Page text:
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Prime Minister piles on with lawsuit

Prime Minister Hun Sen talks about investment opportunities in Cambodia at the World Economic Forum in Switzerland.
Prime Minister Hun Sen talks about investment opportunities in Cambodia at the World Economic Forum in Switzerland. Facebook

Prime Minister piles on with lawsuit

A lawyer for Prime Minister Hun Sen yesterday lodged a defamation suit against exiled Cambodia National Rescue Party president Sam Rainsy for alleging the premier gave $1 million to social media celebrity Thy Sovantha to fund her campaign against the opposition.

The complaint, filed at the Phnom Penh Municipal Court by Ky Tech, came just a day after Sovantha, 21, lodged an almost identical lawsuit against the CNRP president for making the claim during a public forum in France on January 14.

Tech said the allegation – which arose from leaked online chats purportedly between the premier and Sovantha published on the latter’s Facebook account – was untrue.

“In the complaint, we ask [the court] to charge and convict according to the law on public defamation,” Tech said. “This allegation affects the reputation of Samdech Techo [Hun Sen].”

Sovantha – who shot to fame as a CNRP activist before turning into a vocal opposition critic – has also rejected the claim, saying her Facebook was hacked and the messages fabricated.

The premier’s case, which demands $1 million in compensation, is his second active court case against Rainsy, after accusing the CNRP president of “incitement” for linking him to the murder of political analyst Kem Ley.

Tech said Hun Sen would donate the money to a charity to build houses for disabled people if Rainsy paid up.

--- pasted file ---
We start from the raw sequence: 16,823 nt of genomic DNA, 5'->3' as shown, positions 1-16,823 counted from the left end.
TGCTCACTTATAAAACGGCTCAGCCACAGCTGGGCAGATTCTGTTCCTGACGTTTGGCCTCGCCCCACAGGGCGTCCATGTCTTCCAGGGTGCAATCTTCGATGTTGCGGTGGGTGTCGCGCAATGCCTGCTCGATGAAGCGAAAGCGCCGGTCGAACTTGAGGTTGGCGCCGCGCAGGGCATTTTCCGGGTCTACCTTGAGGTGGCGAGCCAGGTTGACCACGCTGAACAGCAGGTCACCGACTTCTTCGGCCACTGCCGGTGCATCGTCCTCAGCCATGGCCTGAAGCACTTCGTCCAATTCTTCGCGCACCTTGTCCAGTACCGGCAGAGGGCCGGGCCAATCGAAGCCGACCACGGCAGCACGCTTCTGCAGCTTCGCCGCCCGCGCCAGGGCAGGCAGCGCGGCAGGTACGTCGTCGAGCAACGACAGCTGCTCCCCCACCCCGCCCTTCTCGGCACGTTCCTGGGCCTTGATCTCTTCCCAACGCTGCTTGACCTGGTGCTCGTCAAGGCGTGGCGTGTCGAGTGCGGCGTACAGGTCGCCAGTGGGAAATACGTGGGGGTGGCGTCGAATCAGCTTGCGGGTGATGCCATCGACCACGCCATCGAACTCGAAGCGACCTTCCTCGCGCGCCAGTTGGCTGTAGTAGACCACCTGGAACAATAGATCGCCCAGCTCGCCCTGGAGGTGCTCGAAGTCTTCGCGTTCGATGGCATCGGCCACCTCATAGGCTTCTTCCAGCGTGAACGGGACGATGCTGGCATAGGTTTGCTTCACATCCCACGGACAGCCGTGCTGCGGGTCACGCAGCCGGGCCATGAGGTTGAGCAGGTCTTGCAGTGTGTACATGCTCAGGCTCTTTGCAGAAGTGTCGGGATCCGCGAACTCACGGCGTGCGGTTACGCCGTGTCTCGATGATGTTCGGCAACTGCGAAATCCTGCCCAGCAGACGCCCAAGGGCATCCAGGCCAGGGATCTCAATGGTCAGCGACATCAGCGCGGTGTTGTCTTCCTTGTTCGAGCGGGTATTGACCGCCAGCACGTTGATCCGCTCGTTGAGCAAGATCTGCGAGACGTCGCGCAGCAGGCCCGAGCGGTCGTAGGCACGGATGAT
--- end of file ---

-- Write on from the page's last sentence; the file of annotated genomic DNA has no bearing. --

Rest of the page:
Reached by phone in France, Rainsy, who fled abroad in 2015 to avoid arrest in a separate case and now faces a raft of lawsuits
brought by government officials, yesterday said he welcomed the premier’s complaint.

“The more he sues, the better, because it gives occasion for public opinion to form around the case, which will be discussed widely,” Rainsy said, saying he believed the messages had truth at their core.

“I do not have to worry, because I speak the truth.”

Long before the emergence of the leaked messages, critics had accused Sovantha of working for the benefit of the ruling Cambodian People’s Party by running a months-long campaign attacking CNRP deputy president Kem Sokha over an alleged affair.

The premier’s second son, Hun Manith, was also accused of colluding with the young social media celebrity based on a separate set of leaked messages.

Sovantha said those chats, which included audio recordings, were also fabricated, while Manith, a two-star general, has not responded to the claims.

Officials at the Ministry of Defence, where he is head of intelligence, never denied the authenticity of the recordings but dismissed them as a personal matter.

Political analyst Meas Ny yesterday said the whole scandal reflected poorly, but accurately, on Cambodian politics.

“I am not surprised because, as we have witnessed for 30 years, this is the character of our politicians,” Ny said.

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